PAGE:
I’ve heard that many writers sweat over the names of their characters. One very famous romance writer (I’m not sure which one or I would name her) says that she cannot begin a story until her characters have the perfect name. I’m not like that. While I’ll put some effort into naming primary characters–the ones that will live on throughout a series of books–secondary characters are get their names sort of at random.
Nathan Bailey, the eponymous character of my first novel, Nathan’s Run, got his name by process of elimination. My son, Chris, was about the same age as Nathan when I wrote the book, and since I knew what lay ahead for the character, I couldn’t name him Chris. But because he was the same age, and kids are not always forgiving sorts, I couldn’t use the names of any of his friends. He didn’t know any Nathans at the time, and Nathan Hale has always held a prime spot in my panoply of noble patriots. Nathan’s last name, Bailey, is a direct nod to George Bailey of It’s A Wonderful Life.
Lyle Pointer, the twisted bad guy in Nathans Run, and Warren Michaels, the kind-hearted cop, are both named as they are because I thought their names worked against type.
Jonathan Grave, the protagonist of my hostage rescue series, is named as a convenience. In my original plan for the series, I imagined a branded line of titles like Grave Danger, Grave Peril, Grave Doubt, etc. It turned out that I was the only person in my editorial food chain who thought that was anything but a terrible idea. I kept the name because I had already finished the book, and I like the character. (Hand to God: It never occurred to me that Jonathan and I share a monogram until I was many books into the series and a fan asked about it.)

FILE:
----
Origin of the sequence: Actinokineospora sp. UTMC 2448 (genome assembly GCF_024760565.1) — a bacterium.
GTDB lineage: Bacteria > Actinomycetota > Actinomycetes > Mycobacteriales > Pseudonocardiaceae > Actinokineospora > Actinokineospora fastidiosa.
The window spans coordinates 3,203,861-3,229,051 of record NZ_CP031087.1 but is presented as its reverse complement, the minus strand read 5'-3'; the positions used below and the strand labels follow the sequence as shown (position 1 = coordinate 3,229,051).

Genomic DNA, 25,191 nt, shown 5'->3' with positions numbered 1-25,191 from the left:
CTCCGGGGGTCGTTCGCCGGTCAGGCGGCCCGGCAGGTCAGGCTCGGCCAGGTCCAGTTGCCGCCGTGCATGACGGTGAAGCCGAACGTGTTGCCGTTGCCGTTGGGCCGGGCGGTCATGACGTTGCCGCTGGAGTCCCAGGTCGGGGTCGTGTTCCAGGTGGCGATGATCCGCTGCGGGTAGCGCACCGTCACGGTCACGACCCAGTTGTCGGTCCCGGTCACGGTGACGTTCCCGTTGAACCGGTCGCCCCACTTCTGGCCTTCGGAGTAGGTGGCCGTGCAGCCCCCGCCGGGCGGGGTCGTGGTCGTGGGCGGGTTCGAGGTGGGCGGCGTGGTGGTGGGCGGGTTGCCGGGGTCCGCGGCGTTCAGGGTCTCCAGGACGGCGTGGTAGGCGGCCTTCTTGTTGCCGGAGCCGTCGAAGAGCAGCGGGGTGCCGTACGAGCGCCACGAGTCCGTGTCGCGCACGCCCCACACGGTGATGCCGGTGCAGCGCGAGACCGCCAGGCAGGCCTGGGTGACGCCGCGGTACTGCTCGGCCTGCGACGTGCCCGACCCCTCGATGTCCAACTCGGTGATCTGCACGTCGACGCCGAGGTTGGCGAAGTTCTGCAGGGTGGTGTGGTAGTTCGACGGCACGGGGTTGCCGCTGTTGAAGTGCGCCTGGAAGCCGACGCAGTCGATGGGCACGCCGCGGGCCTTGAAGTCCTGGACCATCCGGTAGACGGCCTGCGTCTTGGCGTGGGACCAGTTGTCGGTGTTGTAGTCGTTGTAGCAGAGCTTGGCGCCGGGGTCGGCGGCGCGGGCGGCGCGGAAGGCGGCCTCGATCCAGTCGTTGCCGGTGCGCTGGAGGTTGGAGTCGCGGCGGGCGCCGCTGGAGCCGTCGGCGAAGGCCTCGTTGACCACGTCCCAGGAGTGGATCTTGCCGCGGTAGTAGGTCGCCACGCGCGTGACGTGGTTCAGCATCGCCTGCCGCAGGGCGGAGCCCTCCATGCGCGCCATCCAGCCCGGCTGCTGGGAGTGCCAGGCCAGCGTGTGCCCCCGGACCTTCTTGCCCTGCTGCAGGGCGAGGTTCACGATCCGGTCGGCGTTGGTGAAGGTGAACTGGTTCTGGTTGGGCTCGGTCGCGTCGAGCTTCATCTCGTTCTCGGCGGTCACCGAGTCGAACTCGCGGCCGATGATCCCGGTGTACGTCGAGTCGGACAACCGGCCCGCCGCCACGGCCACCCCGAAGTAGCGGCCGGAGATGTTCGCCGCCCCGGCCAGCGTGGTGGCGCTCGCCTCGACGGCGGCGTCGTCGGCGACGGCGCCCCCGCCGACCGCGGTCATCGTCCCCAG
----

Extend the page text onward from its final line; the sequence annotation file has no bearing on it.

Secondary characters in general come from one of two sources. Each year, I auction character names for charitable fundraisers, and those winners get a prime secondary spot–often as the bad guy, but not always. My next alternative is to go to IMDB, pick a movie that I like, and then click on “all cast and crew.” I rarely copy both the first and last names of crew members, but rather mix and match them.
Ethnic characters. Over the course of the Grave series, most of my bad guys have been American, but I’ve exploited Chechen, Russian and Mexican bad guys, too. (Jonathan and the cartels don’t get along at all.) For those names, I’ll do a Google search for “Chechen names,” or likewise for another nationality. It’s astonishing how that never lets me down.
Richard Goldsbury was the bully who preyed on me in junior high school. He’s died in at least five books. Most recently, he was incinerated in a nuclear blast.
Laziness. I don’t like typing complicated names. In my new Victoria Emerson series, a throwaway character named First Sergeant Paul Copley turned out to have a more significant role that I thought he would, and I ended up having to type his name a lot. I have accordingly instructed the autocorrect in Word to change “1stsgt” to First Sergeant. “1stsgtp” becomes First Sergeant Paul Copley and “1sgtc” becomes First Sergeant Copley.
Amusement. In one of the Grave books (I think it’s No Mercy), Jonathan and his buddy Boxers encounter a guy named Dick Semen, and they get the giggles. Thrillers need some comic relief and that worked. In fact, I’m smiling as I write this, thinking back on the scene. (Aspiring writers please note: men’s true senses of humor form and solidify when they’re 12 years old. Farts and funny names will always be funny. The more inappropriate the timing, the funnier they will be. [See: Rusty Bed Springs by I.P. Nightly.])
So, Killzone family . . . Any thoughts on naming characters? Any tricks or resources you’d like to share?